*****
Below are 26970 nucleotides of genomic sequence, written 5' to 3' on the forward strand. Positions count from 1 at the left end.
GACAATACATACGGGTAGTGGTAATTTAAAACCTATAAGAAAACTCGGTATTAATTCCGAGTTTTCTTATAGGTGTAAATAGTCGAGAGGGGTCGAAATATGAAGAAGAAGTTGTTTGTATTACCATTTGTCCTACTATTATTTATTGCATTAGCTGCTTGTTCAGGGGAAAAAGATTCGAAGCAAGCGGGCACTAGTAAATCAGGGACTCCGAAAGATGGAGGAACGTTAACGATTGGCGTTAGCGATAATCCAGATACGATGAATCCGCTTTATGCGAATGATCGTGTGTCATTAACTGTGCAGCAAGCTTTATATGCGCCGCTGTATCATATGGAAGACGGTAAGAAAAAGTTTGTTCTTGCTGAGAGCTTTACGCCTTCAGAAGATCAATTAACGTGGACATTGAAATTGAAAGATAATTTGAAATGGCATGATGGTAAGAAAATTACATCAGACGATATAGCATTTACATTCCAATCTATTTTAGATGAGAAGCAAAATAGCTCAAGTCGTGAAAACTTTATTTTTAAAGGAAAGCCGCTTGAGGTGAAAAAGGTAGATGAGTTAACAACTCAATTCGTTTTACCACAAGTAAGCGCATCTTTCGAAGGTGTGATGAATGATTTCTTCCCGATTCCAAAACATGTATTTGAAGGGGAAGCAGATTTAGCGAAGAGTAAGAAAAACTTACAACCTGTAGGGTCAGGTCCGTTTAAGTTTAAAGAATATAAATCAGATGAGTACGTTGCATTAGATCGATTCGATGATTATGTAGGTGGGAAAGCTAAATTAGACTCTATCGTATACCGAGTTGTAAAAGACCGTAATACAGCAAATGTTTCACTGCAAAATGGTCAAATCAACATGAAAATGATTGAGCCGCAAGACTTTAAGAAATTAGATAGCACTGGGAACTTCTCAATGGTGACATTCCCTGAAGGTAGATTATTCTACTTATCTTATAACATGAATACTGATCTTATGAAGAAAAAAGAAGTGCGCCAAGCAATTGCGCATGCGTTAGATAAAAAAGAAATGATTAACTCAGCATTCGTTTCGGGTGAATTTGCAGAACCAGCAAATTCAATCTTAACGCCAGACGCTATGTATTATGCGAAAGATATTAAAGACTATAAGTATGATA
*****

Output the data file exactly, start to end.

Below are 26970 nucleotides of genomic sequence, written 5' to 3' on the forward strand. Positions count from 1 at the left end.
GACAATACATACGGGTAGTGGTAATTTAAAACCTATAAGAAAACTCGGTATTAATTCCGAGTTTTCTTATAGGTGTAAATAGTCGAGAGGGGTCGAAATATGAAGAAGAAGTTGTTTGTATTACCATTTGTCCTACTATTATTTATTGCATTAGCTGCTTGTTCAGGGGAAAAAGATTCGAAGCAAGCGGGCACTAGTAAATCAGGGACTCCGAAAGATGGAGGAACGTTAACGATTGGCGTTAGCGATAATCCAGATACGATGAATCCGCTTTATGCGAATGATCGTGTGTCATTAACTGTGCAGCAAGCTTTATATGCGCCGCTGTATCATATGGAAGACGGTAAGAAAAAGTTTGTTCTTGCTGAGAGCTTTACGCCTTCAGAAGATCAATTAACGTGGACATTGAAATTGAAAGATAATTTGAAATGGCATGATGGTAAGAAAATTACATCAGACGATATAGCATTTACATTCCAATCTATTTTAGATGAGAAGCAAAATAGCTCAAGTCGTGAAAACTTTATTTTTAAAGGAAAGCCGCTTGAGGTGAAAAAGGTAGATGAGTTAACAACTCAATTCGTTTTACCACAAGTAAGCGCATCTTTCGAAGGTGTGATGAATGATTTCTTCCCGATTCCAAAACATGTATTTGAAGGGGAAGCAGATTTAGCGAAGAGTAAGAAAAACTTACAACCTGTAGGGTCAGGTCCGTTTAAGTTTAAAGAATATAAATCAGATGAGTACGTTGCATTAGATCGATTCGATGATTATGTAGGTGGGAAAGCTAAATTAGACTCTATCGTATACCGAGTTGTAAAAGACCGTAATACAGCAAATGTTTCACTGCAAAATGGTCAAATCAACATGAAAATGATTGAGCCGCAAGACTTTAAGAAATTAGATAGCACTGGGAACTTCTCAATGGTGACATTCCCTGAAGGTAGATTATTCTACTTATCTTATAACATGAATACTGATCTTATGAAGAAAAAAGAAGTGCGCCAAGCAATTGCGCATGCGTTAGATAAAAAAGAAATGATTAACTCAGCATTCGTTTCGGGTGAATTTGCAGAACCAGCAAATTCAATCTTAACGCCAGACGCTATGTATTATGCGAAAGATATTAAAGACTATAAGTATGATA